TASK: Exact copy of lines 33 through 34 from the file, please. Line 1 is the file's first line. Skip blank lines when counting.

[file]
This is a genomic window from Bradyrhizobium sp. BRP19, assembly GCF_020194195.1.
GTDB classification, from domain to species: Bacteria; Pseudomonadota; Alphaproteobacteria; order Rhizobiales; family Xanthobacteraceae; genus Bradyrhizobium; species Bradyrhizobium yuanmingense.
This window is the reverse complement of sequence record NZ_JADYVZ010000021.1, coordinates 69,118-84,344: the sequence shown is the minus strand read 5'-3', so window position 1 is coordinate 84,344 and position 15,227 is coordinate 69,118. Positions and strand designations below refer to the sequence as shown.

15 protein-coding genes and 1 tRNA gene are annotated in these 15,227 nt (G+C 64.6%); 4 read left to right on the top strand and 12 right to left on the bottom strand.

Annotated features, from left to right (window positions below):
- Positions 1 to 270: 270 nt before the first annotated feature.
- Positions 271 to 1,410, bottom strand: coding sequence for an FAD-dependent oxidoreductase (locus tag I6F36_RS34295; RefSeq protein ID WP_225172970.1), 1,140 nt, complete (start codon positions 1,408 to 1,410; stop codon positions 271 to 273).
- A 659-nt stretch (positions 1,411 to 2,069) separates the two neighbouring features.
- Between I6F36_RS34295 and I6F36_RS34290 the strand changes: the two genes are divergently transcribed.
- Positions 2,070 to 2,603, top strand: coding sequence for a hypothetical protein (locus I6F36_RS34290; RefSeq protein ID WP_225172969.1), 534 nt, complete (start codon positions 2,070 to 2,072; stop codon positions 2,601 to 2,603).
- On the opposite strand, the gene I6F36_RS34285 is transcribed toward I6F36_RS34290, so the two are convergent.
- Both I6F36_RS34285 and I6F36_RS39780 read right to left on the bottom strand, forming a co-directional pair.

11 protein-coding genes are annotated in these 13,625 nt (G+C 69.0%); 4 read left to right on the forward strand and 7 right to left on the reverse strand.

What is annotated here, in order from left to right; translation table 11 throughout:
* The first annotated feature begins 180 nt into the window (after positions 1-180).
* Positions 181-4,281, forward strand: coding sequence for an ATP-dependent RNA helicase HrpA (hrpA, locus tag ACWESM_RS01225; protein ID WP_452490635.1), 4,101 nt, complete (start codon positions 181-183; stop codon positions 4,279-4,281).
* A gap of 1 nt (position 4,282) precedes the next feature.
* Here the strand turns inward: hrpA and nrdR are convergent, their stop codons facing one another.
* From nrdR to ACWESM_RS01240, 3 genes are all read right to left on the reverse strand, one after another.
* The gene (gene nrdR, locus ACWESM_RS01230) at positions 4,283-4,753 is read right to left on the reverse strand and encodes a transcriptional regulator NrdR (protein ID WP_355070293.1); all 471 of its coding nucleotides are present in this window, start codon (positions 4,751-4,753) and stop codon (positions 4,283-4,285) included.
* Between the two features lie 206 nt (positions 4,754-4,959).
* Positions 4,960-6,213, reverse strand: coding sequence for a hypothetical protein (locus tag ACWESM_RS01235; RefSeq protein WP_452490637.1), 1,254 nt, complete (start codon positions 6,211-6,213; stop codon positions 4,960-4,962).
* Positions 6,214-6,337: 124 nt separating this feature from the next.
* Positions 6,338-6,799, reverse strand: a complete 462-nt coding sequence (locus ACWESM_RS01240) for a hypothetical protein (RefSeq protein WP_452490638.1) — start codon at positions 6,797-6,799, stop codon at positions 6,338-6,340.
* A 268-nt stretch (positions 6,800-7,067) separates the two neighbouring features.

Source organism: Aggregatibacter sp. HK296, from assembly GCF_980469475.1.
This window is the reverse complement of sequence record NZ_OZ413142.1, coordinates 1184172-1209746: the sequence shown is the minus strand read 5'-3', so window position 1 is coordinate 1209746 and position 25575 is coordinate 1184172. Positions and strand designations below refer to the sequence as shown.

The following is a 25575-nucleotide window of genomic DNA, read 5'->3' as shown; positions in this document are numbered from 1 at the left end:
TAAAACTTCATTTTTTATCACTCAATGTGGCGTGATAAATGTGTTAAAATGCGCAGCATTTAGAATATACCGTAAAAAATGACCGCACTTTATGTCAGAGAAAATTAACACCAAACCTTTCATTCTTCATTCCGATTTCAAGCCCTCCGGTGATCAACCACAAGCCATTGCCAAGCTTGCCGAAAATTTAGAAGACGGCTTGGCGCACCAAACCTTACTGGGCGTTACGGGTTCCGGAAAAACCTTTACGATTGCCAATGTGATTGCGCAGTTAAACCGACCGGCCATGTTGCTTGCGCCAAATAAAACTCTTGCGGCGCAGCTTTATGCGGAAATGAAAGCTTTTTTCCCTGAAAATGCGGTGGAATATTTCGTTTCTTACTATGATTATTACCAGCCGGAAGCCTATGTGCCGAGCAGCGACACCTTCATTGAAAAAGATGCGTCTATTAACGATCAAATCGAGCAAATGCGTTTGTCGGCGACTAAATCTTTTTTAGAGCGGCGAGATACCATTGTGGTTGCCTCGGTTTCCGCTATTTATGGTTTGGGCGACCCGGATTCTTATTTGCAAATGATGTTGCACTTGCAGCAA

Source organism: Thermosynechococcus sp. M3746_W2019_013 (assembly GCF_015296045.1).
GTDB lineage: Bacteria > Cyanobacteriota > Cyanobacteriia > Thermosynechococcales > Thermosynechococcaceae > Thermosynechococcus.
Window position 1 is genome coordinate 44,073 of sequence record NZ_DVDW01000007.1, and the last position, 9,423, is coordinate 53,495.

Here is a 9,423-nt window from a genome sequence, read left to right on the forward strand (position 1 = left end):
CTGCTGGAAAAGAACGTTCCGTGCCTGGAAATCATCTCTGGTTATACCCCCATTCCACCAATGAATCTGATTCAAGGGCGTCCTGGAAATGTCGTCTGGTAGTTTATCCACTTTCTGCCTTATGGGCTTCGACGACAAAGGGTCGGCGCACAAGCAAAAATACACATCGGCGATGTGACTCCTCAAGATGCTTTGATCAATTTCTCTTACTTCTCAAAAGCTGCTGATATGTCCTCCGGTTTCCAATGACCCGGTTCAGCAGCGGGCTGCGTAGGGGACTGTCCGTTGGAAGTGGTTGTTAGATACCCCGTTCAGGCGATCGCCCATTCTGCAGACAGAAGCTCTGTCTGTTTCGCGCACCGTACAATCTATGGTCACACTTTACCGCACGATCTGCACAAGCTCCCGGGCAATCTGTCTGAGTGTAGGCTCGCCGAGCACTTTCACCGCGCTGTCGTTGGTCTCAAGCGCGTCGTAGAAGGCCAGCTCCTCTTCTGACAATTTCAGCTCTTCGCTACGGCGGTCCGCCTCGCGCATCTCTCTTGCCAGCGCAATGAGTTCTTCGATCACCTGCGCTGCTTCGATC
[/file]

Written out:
Here is a 9,423-nt window from a genome sequence, read left to right on the forward strand (position 1 = left end):
CTGCTGGAAAAGAACGTTCCGTGCCTGGAAATCATCTCTGGTTATACCCCCATTCCACCAATGAATCTGATTCAAGGGCGTCCTGGAAATGTCGTCTGGTAGTTTATCCACTTTCTGCCTTATGGGCTTCGACGACAAAGGGTCGGCGCACAAGCAAAAATACACATCGGCGATGTGACTCCTCAAGATGCTTTGATCAATTTCTCTTACTTCTCAAAAGCTGCTGATATGTCCTCCGGTTTCCAATGACCCGGTTCAGCAGCGGGCTGCGTAGGGGACTGTCCGTTGGAAGTGGTTGTTAGATACCCCGTTCAGGCGATCGCCCATTCTGCAGACAGAAGCTCTGTCTGTTTCGCGCACCGTACAATCTATGGTCACACTTTACCGCACGATCTGCACAAGCTCCCGGGCAATCTGTCTGAGTGTAGGCTCGCCGAGCACTTTCACCGCGCTGTCGTTGGTCTCAAGCGCGTCGTAGAAGGCCAGCTCCTCTTCTGACAATTTCAGCTCTTCGCTACGGCGGTCCGCCTCGCGCATCTCTCTTGCCAGCGCAATGAGTTCTTCGATCACCTGCGCTGCTTCGATC